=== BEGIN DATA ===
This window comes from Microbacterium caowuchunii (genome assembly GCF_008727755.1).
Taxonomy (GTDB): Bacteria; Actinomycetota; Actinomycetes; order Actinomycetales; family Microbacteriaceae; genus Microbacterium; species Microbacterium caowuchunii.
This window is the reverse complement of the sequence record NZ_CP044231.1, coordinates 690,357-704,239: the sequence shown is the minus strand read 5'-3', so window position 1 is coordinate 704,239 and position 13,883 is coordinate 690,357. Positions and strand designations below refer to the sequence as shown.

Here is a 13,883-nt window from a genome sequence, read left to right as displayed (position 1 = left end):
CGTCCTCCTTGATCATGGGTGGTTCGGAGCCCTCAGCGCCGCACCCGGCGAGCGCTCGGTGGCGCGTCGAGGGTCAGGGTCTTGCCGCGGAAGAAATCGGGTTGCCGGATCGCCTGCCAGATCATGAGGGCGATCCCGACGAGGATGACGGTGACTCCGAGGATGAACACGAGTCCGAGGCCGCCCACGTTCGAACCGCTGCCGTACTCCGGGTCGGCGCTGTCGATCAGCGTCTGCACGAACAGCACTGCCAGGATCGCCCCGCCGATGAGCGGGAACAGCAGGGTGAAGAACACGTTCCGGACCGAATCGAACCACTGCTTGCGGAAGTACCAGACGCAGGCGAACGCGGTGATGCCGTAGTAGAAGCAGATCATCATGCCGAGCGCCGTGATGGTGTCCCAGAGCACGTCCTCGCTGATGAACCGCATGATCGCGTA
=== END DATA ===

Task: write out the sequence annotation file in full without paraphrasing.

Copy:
This window comes from Microbacterium caowuchunii (genome assembly GCF_008727755.1).
Taxonomy (GTDB): Bacteria; Actinomycetota; Actinomycetes; order Actinomycetales; family Microbacteriaceae; genus Microbacterium; species Microbacterium caowuchunii.
This window is the reverse complement of the sequence record NZ_CP044231.1, coordinates 690,357-704,239: the sequence shown is the minus strand read 5'-3', so window position 1 is coordinate 704,239 and position 13,883 is coordinate 690,357. Positions and strand designations below refer to the sequence as shown.

Here is a 13,883-nt window from a genome sequence, read left to right as displayed (position 1 = left end):
CGTCCTCCTTGATCATGGGTGGTTCGGAGCCCTCAGCGCCGCACCCGGCGAGCGCTCGGTGGCGCGTCGAGGGTCAGGGTCTTGCCGCGGAAGAAATCGGGTTGCCGGATCGCCTGCCAGATCATGAGGGCGATCCCGACGAGGATGACGGTGACTCCGAGGATGAACACGAGTCCGAGGCCGCCCACGTTCGAACCGCTGCCGTACTCCGGGTCGGCGCTGTCGATCAGCGTCTGCACGAACAGCACTGCCAGGATCGCCCCGCCGATGAGCGGGAACAGCAGGGTGAAGAACACGTTCCGGACCGAATCGAACCACTGCTTGCGGAAGTACCAGACGCAGGCGAACGCGGTGATGCCGTAGTAGAAGCAGATCATCATGCCGAGCGCCGTGATGGTGTCCCAGAGCACGTCCTCGCTGATGAACCGCATGATCGCGTA